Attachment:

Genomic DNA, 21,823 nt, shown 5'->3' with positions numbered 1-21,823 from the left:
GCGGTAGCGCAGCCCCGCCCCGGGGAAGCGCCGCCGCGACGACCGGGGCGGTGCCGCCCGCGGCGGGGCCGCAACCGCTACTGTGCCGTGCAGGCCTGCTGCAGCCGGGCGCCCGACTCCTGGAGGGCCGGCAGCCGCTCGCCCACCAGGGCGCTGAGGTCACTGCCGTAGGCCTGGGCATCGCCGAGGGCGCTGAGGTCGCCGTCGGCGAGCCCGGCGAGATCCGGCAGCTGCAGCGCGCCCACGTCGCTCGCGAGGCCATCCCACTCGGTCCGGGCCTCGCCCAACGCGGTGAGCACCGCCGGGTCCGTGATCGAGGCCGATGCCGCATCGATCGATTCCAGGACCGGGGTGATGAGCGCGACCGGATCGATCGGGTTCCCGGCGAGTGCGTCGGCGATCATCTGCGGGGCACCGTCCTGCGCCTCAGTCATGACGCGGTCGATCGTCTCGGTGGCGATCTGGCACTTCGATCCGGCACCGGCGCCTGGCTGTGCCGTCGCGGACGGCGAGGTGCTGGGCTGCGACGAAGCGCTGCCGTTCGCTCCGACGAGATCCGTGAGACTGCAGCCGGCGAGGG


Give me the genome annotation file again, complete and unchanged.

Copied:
Genomic DNA, 21,823 nt, shown 5'->3' with positions numbered 1-21,823 from the left:
GCGGTAGCGCAGCCCCGCCCCGGGGAAGCGCCGCCGCGACGACCGGGGCGGTGCCGCCCGCGGCGGGGCCGCAACCGCTACTGTGCCGTGCAGGCCTGCTGCAGCCGGGCGCCCGACTCCTGGAGGGCCGGCAGCCGCTCGCCCACCAGGGCGCTGAGGTCACTGCCGTAGGCCTGGGCATCGCCGAGGGCGCTGAGGTCGCCGTCGGCGAGCCCGGCGAGATCCGGCAGCTGCAGCGCGCCCACGTCGCTCGCGAGGCCATCCCACTCGGTCCGGGCCTCGCCCAACGCGGTGAGCACCGCCGGGTCCGTGATCGAGGCCGATGCCGCATCGATCGATTCCAGGACCGGGGTGATGAGCGCGACCGGATCGATCGGGTTCCCGGCGAGTGCGTCGGCGATCATCTGCGGGGCACCGTCCTGCGCCTCAGTCATGACGCGGTCGATCGTCTCGGTGGCGATCTGGCACTTCGATCCGGCACCGGCGCCTGGCTGTGCCGTCGCGGACGGCGAGGTGCTGGGCTGCGACGAAGCGCTGCCGTTCGCTCCGACGAGATCCGTGAGACTGCAGCCGGCGAGGG